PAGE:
What’s the story, Neil? Why are turntables back?
There are a few reasons. In the last three or four years, a new generation of music lovers has got into vinyl for the first time. This younger crowd seems to like the physical nature of the album covers – they actually use them as art in their homes. A lot of artists are now re-releasing albums on record and also adding vinyl alongside CD and streaming platforms as part of their new release plans. This has helped turn a lot of older music lovers back onto vinyl.
The sound of vinyl can be pretty special too, right?
Vinyl has a much warmer sound than any other format – smoother vocals and a warmer, richer bass response. There are also the nice crackles and pops, which people love listening for on certain tracks. On a good system, vinyl will give you a much wider sound stage, meaning you should be able to pick out certain vocals and instruments in certain places of the room, just as the artist or band will have recorded in the studio. This is really what makes vinyl the preferred choice of music purists.
You mentioned the importance of a good system… Is there a difference between a record player and a turntable?
A record player is usually an all-in-one system that incorporates amp and speakers as a plug-and-play solution. The sound isn’t always the best on these, but the Teac LPR550 USB Mk2 is a good example.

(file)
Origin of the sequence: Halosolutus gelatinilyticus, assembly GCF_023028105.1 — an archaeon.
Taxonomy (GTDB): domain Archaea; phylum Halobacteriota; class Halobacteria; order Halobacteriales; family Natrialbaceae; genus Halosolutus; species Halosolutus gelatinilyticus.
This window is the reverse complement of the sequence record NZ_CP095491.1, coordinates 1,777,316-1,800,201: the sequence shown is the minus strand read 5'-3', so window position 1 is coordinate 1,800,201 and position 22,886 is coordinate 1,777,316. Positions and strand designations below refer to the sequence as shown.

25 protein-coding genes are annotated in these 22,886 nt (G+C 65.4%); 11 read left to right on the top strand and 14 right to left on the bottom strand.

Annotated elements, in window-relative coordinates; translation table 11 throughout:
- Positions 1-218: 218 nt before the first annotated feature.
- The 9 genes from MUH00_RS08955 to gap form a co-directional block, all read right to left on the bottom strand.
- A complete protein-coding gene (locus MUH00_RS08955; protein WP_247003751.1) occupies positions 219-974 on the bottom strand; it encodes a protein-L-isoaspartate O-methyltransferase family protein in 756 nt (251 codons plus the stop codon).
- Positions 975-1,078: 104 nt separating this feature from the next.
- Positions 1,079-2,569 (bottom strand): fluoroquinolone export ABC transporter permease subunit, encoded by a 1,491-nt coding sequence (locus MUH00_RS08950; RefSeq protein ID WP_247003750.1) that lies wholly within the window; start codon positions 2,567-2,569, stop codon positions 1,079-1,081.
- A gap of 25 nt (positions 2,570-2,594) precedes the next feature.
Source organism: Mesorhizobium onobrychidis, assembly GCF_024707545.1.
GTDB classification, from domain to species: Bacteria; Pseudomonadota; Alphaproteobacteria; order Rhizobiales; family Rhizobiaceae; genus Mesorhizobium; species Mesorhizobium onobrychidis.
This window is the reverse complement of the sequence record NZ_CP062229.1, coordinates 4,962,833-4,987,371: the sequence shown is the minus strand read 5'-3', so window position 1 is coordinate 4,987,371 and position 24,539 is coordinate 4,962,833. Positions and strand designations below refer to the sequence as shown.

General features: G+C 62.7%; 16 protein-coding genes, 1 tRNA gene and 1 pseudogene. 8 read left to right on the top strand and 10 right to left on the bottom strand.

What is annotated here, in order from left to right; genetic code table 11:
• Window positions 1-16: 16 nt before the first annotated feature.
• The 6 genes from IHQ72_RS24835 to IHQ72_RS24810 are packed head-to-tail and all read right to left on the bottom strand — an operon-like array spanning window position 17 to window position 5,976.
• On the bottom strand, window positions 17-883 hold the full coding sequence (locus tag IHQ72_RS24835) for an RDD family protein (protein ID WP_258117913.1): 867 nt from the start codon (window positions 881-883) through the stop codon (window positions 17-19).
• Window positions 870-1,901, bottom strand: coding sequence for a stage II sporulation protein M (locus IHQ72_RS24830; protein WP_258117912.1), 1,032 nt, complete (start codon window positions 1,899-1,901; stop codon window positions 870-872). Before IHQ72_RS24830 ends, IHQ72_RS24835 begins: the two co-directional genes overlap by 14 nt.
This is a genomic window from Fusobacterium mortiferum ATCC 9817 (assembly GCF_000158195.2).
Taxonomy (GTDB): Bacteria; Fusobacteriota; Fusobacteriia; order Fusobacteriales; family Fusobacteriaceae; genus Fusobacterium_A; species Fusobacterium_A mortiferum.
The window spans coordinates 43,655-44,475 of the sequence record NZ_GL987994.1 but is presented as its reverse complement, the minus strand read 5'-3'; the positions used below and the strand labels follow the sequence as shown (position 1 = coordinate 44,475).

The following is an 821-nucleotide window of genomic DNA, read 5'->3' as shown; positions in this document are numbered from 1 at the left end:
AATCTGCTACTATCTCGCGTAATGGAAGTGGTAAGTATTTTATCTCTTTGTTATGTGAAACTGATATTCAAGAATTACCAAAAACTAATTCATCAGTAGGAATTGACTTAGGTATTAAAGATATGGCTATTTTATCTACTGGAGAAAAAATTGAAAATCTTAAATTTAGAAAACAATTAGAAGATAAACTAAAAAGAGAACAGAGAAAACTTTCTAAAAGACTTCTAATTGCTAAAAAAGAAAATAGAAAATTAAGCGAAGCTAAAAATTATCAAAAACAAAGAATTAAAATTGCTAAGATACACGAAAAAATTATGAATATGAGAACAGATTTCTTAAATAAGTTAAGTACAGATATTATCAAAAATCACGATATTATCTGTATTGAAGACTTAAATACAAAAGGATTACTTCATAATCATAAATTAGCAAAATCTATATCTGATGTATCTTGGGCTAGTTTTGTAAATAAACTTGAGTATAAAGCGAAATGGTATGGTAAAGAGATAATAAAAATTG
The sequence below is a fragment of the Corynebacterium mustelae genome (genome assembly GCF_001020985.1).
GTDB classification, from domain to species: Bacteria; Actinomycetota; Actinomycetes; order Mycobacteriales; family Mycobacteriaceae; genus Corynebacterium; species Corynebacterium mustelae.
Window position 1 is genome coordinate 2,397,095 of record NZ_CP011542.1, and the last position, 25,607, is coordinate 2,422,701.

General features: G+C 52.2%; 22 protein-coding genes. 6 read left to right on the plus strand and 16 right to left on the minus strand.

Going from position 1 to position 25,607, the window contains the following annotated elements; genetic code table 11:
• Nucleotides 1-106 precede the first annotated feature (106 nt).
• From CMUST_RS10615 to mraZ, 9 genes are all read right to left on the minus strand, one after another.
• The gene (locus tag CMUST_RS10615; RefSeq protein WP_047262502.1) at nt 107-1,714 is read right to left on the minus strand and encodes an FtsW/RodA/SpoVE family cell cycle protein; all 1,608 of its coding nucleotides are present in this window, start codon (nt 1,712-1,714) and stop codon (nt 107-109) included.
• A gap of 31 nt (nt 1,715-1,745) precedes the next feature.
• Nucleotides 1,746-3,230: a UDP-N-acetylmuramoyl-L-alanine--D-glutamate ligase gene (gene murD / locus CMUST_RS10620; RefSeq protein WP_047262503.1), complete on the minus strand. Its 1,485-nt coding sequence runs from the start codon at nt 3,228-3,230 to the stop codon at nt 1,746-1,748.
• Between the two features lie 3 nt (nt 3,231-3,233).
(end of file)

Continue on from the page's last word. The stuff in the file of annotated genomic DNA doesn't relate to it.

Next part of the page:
If space is an issue, there are also Bluetooth-enabled decks that can be connected to a Bluetooth speaker for a very neat solution. For example, you could match the Bluetooth-enabled Audio Technica LP60XBT to something like the Audio Pro Addon T3 portable speaker.
A turntable is simply the deck itself. It requires speakers, cables and an amp – plus a pre-amp if one isn’t built in. With these in place, it will deliver a much better sound.
As a novice or casual user, how much should you be prepared to spend on a turntable?
I’d recommend spending £250 to £300 for a good-quality, entry-level deck. Below that, poor build and cheap components tend to have a massive impact on sound quality.
What extra features could you pick up at the high end of the market?
The deck itself will be made from higher-quality materials that make it much more stable. It will have a higher-end platter, which the record sits on, as well as a better tone arm, cartridge and stylus – all of which make a huge difference to sound quality and performance. Turntables are prone to picking up interference and resonance, and these components are key to eliminating them as much as possible.
Anything else you need to look out for before buying?
For starters, I think that’s it. The biggest wins for better performance are a good-quality tone arm, cartridge and stylus, so that’s what to keep an eye on.